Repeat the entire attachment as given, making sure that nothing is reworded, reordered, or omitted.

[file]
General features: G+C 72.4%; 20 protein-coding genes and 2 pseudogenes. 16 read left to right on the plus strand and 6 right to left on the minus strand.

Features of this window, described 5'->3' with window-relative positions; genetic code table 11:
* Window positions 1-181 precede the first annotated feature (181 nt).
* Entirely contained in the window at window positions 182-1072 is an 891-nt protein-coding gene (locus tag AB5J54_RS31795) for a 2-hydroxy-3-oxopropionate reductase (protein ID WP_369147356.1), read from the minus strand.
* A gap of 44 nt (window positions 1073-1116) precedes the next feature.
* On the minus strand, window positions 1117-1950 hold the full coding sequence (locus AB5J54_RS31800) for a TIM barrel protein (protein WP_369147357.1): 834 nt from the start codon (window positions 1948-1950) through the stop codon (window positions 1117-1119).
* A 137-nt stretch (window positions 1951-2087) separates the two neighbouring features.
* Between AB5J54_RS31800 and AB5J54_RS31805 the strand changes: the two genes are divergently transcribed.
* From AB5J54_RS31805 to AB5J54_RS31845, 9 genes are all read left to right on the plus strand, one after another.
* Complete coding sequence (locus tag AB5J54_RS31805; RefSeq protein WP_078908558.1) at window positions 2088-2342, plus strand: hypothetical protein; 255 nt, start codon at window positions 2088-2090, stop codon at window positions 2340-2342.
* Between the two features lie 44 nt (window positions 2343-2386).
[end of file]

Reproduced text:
General features: G+C 72.4%; 20 protein-coding genes and 2 pseudogenes. 16 read left to right on the plus strand and 6 right to left on the minus strand.

Features of this window, described 5'->3' with window-relative positions; genetic code table 11:
* Window positions 1-181 precede the first annotated feature (181 nt).
* Entirely contained in the window at window positions 182-1072 is an 891-nt protein-coding gene (locus tag AB5J54_RS31795) for a 2-hydroxy-3-oxopropionate reductase (protein ID WP_369147356.1), read from the minus strand.
* A gap of 44 nt (window positions 1073-1116) precedes the next feature.
* On the minus strand, window positions 1117-1950 hold the full coding sequence (locus AB5J54_RS31800) for a TIM barrel protein (protein WP_369147357.1): 834 nt from the start codon (window positions 1948-1950) through the stop codon (window positions 1117-1119).
* A 137-nt stretch (window positions 1951-2087) separates the two neighbouring features.
* Between AB5J54_RS31800 and AB5J54_RS31805 the strand changes: the two genes are divergently transcribed.
* From AB5J54_RS31805 to AB5J54_RS31845, 9 genes are all read left to right on the plus strand, one after another.
* Complete coding sequence (locus tag AB5J54_RS31805; RefSeq protein WP_078908558.1) at window positions 2088-2342, plus strand: hypothetical protein; 255 nt, start codon at window positions 2088-2090, stop codon at window positions 2340-2342.
* Between the two features lie 44 nt (window positions 2343-2386).